The correlation between BMI and brain volumes is unlikely to be direct in the sense of one causing the other; therefore, it is of interest to identify factors or mechanisms that might tend to cause brain volume reduction and obesity in the same subjects. The most commonly proposed mediators for the relationship between higher body tissue adiposity and brain structure include hypercortisolemia [Lupien et al., 1998], reduced exercise [Colcombe et al., 2003], impaired respiratory function [Guo et al., 2006], inflammation [van Dijk et al., 2005], cardiovascular/hypertension/hyperlipidemia [Breteler et al., 1994; Swan et al., 1998], and type II diabetes mellitus [den Heijer et al., 2003; Ferguson et al., 2003]. The manifestations of brain structural deficits in these studies were hippocampal atrophy, cortical volume loss, and WM hyperintensities. We found no interaction between BMI and DM2, so the effects of BMI are unlikely to be mediated by that mechanism in our sample. Additionally, our BMI results did not change when controlling for hypertension and WM hyperintensities as assessed by standardized CHS criteria [Dai et al., 2008; Yue et al., 1997]. These results may reflect a survivor effect, as persons with both high BMI and clinically severe cerebrovascular disease are less likely to live to the age range of our study population (70–89 years). Additionally, we cannot rule out the possibility that BMI relationships with brain atrophy in our elderly cohort are more directly mediated through any one or any combination of the othermechanisms listed above.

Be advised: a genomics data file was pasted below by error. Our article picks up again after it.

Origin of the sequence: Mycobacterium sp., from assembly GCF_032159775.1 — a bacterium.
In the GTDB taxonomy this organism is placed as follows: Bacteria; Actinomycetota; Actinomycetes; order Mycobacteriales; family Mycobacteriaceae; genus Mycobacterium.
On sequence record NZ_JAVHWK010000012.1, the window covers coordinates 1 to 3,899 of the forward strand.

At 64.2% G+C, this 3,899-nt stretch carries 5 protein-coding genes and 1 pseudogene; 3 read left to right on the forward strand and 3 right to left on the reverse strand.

Having established that BMI is associated with brain atrophy in the elderly, we also acknowledge that controversy exists in the literature about how this association is influenced by sex differences. A group of elderly (70–84 years) Swedish women showed substantial temporal lobe atrophy on computed tomography [Gustafson et al., 2004] while another study found BMI associated cerebral volume loss in Japanese men but not in women [Taki et al., 2008]. To determine whether or not correlations between BMI and brain structure are influenced by gender in our study, we modeled a BMI by gender interaction in our multiple regression analyses and did not detect a sex difference in BMI-related brain atrophy. Our study therefore suggests that the deleterious effects of higher tissue adiposity on brain structure may be gender independent; however, this finding merits further investigation in future studies.